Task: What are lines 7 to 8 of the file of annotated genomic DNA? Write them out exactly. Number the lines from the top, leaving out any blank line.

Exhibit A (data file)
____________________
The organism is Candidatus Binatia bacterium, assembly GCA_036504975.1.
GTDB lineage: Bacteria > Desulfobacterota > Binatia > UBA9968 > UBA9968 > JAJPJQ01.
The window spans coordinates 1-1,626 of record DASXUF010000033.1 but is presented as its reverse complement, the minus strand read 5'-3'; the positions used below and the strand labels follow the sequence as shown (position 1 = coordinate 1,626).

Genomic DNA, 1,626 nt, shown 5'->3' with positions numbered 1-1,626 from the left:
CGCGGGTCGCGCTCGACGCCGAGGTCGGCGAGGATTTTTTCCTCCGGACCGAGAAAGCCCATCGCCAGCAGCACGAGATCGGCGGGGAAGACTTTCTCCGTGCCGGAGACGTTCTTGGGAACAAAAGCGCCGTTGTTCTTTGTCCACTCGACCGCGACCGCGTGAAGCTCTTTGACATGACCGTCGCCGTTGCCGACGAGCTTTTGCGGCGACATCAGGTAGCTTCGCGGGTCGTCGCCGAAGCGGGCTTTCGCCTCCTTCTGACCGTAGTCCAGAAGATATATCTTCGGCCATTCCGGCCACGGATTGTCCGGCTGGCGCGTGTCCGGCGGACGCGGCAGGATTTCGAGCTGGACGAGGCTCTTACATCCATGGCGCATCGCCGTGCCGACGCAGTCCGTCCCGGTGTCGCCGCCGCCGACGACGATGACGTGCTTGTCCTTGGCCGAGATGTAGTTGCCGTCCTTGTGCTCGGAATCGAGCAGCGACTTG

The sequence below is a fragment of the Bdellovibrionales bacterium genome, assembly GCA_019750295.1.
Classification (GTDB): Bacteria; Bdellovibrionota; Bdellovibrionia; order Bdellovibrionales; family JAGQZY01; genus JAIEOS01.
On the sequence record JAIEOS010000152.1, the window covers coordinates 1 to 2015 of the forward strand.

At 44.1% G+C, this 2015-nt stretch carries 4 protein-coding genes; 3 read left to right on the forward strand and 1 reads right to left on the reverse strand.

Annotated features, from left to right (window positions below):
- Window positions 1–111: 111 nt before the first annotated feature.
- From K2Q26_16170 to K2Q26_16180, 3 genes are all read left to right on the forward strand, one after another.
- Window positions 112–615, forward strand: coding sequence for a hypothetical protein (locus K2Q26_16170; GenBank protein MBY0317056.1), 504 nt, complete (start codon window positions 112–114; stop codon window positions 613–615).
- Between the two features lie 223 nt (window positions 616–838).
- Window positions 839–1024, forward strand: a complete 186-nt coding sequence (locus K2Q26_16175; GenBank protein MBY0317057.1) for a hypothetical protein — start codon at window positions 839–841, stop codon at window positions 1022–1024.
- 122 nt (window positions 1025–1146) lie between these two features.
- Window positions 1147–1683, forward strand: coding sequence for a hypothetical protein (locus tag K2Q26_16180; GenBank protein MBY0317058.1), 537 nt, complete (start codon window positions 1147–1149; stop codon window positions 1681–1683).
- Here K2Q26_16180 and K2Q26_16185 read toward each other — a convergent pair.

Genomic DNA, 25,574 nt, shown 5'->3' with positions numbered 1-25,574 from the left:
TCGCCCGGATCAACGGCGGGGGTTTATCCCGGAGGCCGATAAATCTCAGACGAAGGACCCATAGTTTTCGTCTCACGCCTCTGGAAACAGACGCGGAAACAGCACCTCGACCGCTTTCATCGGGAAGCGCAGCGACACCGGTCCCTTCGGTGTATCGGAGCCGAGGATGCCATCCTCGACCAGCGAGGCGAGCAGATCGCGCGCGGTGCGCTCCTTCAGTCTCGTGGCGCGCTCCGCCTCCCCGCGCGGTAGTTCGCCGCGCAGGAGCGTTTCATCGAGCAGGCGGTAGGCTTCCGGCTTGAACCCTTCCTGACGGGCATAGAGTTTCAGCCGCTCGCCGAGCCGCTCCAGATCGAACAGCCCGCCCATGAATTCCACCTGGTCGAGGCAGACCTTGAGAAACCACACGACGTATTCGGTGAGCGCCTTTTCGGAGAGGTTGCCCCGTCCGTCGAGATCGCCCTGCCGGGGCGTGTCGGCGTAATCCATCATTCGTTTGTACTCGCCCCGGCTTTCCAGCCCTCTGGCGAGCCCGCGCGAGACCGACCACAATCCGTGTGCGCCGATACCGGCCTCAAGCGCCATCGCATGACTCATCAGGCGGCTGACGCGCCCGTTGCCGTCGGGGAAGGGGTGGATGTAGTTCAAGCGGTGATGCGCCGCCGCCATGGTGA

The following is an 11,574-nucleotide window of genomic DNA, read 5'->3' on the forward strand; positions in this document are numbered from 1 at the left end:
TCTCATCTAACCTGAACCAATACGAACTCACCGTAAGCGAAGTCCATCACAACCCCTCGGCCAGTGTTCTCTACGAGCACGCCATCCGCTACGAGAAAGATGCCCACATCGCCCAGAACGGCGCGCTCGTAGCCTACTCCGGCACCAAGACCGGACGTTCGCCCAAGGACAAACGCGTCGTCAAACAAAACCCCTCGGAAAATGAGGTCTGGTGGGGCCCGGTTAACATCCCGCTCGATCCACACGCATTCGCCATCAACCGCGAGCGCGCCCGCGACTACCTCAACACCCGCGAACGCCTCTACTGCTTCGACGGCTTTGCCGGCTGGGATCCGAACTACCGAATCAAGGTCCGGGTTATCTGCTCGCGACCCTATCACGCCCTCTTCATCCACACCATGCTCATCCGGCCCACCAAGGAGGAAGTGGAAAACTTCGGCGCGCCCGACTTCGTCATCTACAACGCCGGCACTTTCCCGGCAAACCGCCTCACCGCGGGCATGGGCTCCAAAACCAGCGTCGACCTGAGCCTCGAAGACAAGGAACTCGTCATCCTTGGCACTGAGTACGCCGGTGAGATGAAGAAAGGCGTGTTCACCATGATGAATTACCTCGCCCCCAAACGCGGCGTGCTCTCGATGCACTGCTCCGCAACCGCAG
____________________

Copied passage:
Classification (GTDB): Bacteria; Bdellovibrionota; Bdellovibrionia; order Bdellovibrionales; family JAGQZY01; genus JAIEOS01.
On the sequence record JAIEOS010000152.1, the window covers coordinates 1 to 2015 of the forward strand.